However, this advice has turned out to be completely wrong. Natural sunlight is absolutely essential for good health and without it you are far more susceptible to cancer, depression, obesity, osteoporosis and many other diseases. Sunlight is a natural cure that helps the body maintain a high state of health.

But what about sunburn, you ask? I speak from experience on this issue. People are only susceptible to sunburns when they have nutritional deficiencies caused by consuming soft drinks, processed foods, white flour, refined sugars and other similar substances. A person on the standard American diet burns very easily. But if that same person follows a wholefood diet for several months, and avoids all processed foods, even red heads will not burn their skin in the sunlight.

Deficiencies in Vitamin D are widespread. As a result, (countless) men each year are killed by a completely avoidable disease, prostate cancer. With sufficient Vitamin D from natural sunlight, very few men ever experience prostate cancer. With women, it’s breast cancer and osteoporosis. Both diseases are entirely preventable and sunlight is one of the most critical keys.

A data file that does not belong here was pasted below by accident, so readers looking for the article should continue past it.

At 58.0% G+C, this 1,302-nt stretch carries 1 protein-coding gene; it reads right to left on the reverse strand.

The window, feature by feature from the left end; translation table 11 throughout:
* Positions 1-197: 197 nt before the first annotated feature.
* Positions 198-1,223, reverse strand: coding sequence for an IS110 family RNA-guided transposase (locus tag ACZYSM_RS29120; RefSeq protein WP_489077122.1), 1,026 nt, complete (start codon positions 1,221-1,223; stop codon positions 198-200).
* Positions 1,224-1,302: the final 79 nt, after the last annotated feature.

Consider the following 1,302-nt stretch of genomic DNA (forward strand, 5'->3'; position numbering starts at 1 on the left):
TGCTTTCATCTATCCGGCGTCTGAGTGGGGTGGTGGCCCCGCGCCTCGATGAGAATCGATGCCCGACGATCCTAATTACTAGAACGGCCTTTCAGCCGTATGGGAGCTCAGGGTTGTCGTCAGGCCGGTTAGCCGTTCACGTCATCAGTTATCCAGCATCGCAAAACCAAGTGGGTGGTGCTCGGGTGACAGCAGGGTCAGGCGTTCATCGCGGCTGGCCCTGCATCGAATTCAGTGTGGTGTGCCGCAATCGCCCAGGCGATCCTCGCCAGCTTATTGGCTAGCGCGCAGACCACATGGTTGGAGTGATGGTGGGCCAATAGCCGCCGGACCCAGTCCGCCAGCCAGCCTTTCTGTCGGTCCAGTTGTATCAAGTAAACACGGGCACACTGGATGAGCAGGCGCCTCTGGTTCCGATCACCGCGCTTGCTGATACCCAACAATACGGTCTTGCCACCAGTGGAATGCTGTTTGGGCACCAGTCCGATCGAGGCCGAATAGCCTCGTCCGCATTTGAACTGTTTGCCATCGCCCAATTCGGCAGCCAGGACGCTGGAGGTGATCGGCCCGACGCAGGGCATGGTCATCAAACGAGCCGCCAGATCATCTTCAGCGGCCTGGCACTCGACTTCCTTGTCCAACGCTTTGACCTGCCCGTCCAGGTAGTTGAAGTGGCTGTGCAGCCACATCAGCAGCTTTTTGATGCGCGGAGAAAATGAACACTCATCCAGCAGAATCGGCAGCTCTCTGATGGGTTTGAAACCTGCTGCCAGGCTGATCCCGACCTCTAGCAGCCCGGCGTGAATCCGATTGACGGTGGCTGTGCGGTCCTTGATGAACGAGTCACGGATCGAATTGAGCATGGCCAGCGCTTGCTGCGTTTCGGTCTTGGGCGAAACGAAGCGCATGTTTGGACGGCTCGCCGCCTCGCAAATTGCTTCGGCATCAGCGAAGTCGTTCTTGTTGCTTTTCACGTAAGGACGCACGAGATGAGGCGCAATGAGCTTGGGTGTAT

It’s sad that many doctors are still telling their patients to avoid the sun. This process is killing people and making them puppets of the pharmaceutical industry.

It is precisely the sun that holds the cure to many diseases now considered epidemic in the Western world. We need more sunshine, not less, and while there is certainly such a thing as too much sunshine in one setting, the fact is that almost nobody living in modern cities gets even the minimum daily requirement of sunshine.

This is even more true for people who have darker skin. Those of African descents are especially prone to Vitamin D deficiencies since their skin naturally blocks a significant portion of sunlight radiation. That’s why black men have a much higher rate of prostate cancer than white men.

Black men who live in northern climates, such as London or Canada, have it even worse. It’s virtually impossible for them to get enough Vitamin D since there’s not much sun to be found. Keep in mind, dark skin was an adaptation for people living near the equator, where sunshine is far more powerful!

Top organic foods that may help prevent sunburn are high in vitamins C and E, including:

1. Spinach
2. Broccolli
3. Sunflower seeds
4. Tomatoes
5. Peppers
6. Citrus
7. Avocados

  • Lori @ Laurel of Leaves
    June 23, 2011 at 12:02 pm

    Thanks for speaking the truth about a controversial topic. What we eat has more effect on our skin than anything else!

    • Eco Beauty Editor
      June 23, 2011 at 12:10 pm

      Never more true words spoken Lori. Whoever coined the phrase “we are what we eat” got it oh so right!

  • The sunscreen debate. What’s all the fuss about?
    October 6, 2011 at 10:31 am

    […] at they raise an interesting point about the cancer fighting power of sunlight.  We may be doing […]